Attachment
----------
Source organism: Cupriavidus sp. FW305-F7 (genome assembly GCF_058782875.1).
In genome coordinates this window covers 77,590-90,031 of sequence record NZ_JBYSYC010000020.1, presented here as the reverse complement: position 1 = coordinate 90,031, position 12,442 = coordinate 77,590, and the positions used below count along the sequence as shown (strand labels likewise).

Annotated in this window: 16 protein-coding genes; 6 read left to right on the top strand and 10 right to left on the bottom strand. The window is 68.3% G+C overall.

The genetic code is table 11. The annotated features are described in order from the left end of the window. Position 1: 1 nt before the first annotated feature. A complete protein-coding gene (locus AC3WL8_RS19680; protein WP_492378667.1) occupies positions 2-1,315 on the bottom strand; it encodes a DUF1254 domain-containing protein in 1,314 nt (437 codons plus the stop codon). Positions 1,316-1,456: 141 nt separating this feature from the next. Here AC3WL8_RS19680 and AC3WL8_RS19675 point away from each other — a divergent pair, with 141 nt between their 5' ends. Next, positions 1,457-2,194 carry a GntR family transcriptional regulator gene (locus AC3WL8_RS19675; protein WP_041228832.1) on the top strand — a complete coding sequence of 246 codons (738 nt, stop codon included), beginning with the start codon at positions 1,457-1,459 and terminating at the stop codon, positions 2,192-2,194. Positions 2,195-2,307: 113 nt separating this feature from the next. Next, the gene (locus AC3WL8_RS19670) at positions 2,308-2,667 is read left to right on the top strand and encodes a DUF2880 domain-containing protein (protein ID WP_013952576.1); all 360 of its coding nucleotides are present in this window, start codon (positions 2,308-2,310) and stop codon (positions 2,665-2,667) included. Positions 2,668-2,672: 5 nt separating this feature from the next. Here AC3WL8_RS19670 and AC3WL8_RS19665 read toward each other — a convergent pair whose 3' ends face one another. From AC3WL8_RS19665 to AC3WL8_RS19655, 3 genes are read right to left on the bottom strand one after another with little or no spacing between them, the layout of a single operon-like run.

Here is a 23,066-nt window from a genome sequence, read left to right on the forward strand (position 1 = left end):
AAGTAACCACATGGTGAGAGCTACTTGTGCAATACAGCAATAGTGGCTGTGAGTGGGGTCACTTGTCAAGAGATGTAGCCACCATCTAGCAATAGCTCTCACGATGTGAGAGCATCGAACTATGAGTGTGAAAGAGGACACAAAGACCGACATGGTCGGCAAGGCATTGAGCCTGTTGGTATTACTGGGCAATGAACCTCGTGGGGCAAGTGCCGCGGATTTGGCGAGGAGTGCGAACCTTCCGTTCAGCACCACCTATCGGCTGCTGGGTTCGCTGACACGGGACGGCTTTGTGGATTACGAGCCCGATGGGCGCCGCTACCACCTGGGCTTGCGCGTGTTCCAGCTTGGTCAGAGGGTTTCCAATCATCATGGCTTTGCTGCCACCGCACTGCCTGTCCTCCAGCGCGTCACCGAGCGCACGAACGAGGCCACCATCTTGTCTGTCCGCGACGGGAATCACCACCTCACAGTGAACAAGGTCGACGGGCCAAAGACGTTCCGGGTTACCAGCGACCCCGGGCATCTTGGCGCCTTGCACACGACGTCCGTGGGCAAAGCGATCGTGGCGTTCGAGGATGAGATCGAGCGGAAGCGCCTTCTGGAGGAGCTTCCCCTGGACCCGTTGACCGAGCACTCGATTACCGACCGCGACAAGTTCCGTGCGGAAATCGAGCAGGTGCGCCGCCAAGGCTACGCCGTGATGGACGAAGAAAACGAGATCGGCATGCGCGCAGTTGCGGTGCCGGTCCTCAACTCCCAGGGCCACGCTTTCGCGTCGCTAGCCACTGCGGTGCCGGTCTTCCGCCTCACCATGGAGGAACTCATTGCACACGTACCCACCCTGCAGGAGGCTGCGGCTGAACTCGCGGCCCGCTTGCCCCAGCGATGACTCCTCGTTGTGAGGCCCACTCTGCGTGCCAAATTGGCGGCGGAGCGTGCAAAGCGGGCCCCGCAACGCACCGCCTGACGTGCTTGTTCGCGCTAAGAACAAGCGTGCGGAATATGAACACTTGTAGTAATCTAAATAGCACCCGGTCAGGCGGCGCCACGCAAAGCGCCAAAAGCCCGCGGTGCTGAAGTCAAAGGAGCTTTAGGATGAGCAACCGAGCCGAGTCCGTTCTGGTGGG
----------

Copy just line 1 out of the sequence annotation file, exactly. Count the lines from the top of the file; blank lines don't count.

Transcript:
Source organism: Cupriavidus sp. FW305-F7 (genome assembly GCF_058782875.1).